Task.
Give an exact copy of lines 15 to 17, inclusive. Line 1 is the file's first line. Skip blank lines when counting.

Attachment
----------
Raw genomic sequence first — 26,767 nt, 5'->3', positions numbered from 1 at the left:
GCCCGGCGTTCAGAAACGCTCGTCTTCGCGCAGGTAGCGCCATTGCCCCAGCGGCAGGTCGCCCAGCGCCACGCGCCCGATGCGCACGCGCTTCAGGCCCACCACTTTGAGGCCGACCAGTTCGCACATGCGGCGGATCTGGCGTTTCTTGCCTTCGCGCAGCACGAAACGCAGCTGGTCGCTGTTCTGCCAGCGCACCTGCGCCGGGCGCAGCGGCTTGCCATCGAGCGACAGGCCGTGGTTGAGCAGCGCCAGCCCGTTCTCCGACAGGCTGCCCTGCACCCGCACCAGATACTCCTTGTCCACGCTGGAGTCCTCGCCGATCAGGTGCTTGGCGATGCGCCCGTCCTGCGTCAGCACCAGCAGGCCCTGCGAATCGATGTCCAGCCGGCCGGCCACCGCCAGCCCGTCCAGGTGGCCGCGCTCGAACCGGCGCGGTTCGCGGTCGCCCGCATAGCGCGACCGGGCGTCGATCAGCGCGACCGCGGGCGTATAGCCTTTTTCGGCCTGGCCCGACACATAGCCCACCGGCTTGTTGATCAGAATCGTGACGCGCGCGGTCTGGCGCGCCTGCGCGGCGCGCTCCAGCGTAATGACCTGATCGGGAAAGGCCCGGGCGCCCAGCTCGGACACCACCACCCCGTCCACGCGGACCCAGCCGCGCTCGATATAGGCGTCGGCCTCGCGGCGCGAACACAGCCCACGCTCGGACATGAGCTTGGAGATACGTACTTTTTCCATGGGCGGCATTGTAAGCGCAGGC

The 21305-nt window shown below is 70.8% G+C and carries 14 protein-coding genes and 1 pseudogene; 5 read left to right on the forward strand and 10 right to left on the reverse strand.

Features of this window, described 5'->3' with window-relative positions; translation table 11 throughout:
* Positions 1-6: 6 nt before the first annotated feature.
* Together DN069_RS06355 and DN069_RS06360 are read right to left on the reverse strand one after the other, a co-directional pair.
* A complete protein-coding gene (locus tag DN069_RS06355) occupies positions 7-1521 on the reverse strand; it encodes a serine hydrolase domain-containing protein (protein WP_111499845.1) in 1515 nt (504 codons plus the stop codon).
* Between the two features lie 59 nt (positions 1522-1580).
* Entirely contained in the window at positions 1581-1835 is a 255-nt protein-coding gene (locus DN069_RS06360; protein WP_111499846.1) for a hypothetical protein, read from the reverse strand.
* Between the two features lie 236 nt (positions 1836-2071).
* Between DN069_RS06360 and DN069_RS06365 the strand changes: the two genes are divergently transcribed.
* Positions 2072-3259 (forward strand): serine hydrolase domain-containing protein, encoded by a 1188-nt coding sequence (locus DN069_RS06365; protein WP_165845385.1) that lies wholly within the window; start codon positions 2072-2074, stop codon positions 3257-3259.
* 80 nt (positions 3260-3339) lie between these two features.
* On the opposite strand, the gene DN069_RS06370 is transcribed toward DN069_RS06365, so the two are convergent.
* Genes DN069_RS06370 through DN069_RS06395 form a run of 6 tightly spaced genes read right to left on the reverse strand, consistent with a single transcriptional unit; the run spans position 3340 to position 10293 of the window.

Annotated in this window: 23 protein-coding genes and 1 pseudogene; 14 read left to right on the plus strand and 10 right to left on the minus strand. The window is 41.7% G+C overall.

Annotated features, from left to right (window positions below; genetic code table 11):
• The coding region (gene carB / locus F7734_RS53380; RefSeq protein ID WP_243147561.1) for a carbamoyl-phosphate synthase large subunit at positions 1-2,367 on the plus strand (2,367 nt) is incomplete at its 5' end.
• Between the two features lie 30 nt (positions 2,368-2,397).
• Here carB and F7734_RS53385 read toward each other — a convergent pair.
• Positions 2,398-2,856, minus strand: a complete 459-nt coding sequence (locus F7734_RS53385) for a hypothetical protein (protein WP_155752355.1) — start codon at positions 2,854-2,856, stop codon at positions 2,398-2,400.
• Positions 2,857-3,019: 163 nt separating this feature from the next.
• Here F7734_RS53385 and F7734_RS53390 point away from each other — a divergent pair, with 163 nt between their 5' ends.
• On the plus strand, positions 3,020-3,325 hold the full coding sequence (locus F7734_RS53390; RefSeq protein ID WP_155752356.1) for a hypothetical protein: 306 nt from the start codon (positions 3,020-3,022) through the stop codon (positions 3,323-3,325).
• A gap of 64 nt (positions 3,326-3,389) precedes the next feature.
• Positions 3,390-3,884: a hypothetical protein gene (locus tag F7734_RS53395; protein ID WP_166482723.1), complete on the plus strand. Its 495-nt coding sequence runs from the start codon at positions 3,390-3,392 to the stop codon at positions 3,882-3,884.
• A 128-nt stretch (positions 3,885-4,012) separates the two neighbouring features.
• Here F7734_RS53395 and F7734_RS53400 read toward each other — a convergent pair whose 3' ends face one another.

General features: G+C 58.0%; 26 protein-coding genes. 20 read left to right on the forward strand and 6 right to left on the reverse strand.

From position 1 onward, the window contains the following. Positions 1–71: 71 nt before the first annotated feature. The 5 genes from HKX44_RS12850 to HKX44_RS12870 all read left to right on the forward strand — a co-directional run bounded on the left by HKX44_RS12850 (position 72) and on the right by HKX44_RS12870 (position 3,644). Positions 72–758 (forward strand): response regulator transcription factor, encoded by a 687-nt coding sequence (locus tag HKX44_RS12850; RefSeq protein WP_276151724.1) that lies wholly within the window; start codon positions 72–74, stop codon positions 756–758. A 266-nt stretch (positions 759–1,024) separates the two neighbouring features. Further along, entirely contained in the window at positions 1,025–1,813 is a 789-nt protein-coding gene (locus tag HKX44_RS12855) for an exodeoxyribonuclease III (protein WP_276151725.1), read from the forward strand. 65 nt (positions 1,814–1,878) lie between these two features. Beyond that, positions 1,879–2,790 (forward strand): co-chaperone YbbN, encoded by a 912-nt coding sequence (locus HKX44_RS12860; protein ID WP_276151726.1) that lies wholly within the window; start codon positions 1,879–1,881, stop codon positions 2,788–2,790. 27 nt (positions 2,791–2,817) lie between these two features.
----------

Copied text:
* Genes DN069_RS06370 through DN069_RS06395 form a run of 6 tightly spaced genes read right to left on the reverse strand, consistent with a single transcriptional unit; the run spans position 3340 to position 10293 of the window.

Annotated in this window: 23 protein-coding genes and 1 pseudogene; 14 read left to right on the plus strand and 10 right to left on the minus strand. The window is 41.7% G+C overall.

Annotated features, from left to right (window positions below; genetic code table 11):